where the symbol ⊗ indicates an optimal quantity obtained with analytical models. This aspect ratio answers the following question: given a wingspan, which aspect ratio maximizes power? Note that this derivation would not have been possible if the power coefficient was defined as the power harvesting factor (PHF) (taking as reference area Aref in Eqs. (13) and (23) the wing area A). Indeed, by taking , one looks for the aspect ratio which answers the following question: given a wing area, which aspect ratio maximize power? The solution to this question is an infinite aspect ratio. This highlights one of the benefits of using a reference area for the power coefficient proportional to the wingspan and not to the wing area.
The aspect ratios which maximize the CP for Ground-Gen and Fly-Gen AWESs, considering the wake structure and the onboard wind turbine induction, can be found by solving two optimization problems.
For Ground-Gen AWESs, the optimal values of γo and AR can be found by solving the optimization problem
For Fly-Gen AWESs, the optimal values of γt and AR can be found by solving the optimization problem
In Fig. 8, the analytical solution (Eq. 30) is compared with the optimization problem results. For κ0=0, the optimal AR for Ground-Gen is equal to the analytical expression, while for Fly-Gen it is slightly different because Eq. (30) is derived by considering thrust power and not shaft power. By increasing κ0, the optimal aspect ratio increases by a relatively small value compared to the analytical solution. Equation (30) can then be used in design and optimization studies as an educated initial guess for the wing aspect ratio, when the design wing lift coefficient and the parasite drag coefficient are known.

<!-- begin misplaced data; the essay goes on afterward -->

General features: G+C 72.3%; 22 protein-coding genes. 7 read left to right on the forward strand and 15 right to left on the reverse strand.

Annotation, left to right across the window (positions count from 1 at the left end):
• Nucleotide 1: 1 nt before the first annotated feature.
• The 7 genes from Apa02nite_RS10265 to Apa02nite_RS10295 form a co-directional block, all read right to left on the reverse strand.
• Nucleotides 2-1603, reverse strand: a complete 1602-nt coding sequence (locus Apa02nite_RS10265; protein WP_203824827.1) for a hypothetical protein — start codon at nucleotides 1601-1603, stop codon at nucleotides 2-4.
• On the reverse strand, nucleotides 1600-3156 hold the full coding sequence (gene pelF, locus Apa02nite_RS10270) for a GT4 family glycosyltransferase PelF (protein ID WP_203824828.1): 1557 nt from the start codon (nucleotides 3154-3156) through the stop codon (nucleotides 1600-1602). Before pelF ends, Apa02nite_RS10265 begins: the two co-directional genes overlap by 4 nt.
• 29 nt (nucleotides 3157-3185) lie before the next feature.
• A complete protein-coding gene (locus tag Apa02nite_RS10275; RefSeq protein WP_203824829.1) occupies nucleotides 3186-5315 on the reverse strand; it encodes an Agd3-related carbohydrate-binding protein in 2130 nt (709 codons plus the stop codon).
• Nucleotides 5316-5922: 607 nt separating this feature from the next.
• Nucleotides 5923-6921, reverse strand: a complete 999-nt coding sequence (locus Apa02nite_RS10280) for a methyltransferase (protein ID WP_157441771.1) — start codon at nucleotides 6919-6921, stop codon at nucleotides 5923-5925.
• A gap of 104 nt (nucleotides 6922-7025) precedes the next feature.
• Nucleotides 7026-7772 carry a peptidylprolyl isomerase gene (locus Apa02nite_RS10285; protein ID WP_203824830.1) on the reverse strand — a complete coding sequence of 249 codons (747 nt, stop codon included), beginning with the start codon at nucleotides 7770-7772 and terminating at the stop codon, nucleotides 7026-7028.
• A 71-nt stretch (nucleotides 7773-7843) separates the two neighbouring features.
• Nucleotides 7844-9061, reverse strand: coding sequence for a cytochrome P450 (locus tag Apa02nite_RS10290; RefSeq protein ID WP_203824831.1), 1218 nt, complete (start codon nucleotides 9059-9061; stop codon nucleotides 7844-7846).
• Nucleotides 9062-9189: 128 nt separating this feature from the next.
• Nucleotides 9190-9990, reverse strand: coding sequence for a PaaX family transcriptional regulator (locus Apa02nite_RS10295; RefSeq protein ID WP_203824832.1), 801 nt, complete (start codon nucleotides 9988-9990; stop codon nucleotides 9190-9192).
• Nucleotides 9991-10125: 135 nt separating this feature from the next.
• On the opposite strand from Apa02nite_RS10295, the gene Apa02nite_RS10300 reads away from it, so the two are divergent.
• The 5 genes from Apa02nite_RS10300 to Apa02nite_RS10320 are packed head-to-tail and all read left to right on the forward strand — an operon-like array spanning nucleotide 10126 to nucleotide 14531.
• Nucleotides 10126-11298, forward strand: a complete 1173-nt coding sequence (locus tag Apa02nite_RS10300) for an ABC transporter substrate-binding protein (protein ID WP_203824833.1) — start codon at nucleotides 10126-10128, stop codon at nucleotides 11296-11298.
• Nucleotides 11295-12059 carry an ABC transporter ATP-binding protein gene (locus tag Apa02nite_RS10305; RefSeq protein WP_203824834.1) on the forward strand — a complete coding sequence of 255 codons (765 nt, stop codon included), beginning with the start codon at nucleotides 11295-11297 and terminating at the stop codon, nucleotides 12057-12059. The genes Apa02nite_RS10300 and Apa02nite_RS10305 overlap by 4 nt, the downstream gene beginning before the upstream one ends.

In the last study of this section, the optimal power coefficient is studied as a function of the design lift coefficient for different inverse turning ratios. By using the analytical expression for the optimal AR (Eq. 30), obtained with , in Eqs. (15) and (24) (the thrust power coefficient for Fly-Gen is considered), the maximum power coefficient with a straight wake (κ0=0) is
This power coefficient physically represents the upper bound of the power production of an AWES flying in a circular path with an infinite radius, for a given design lift coefficient and parasite drag coefficient.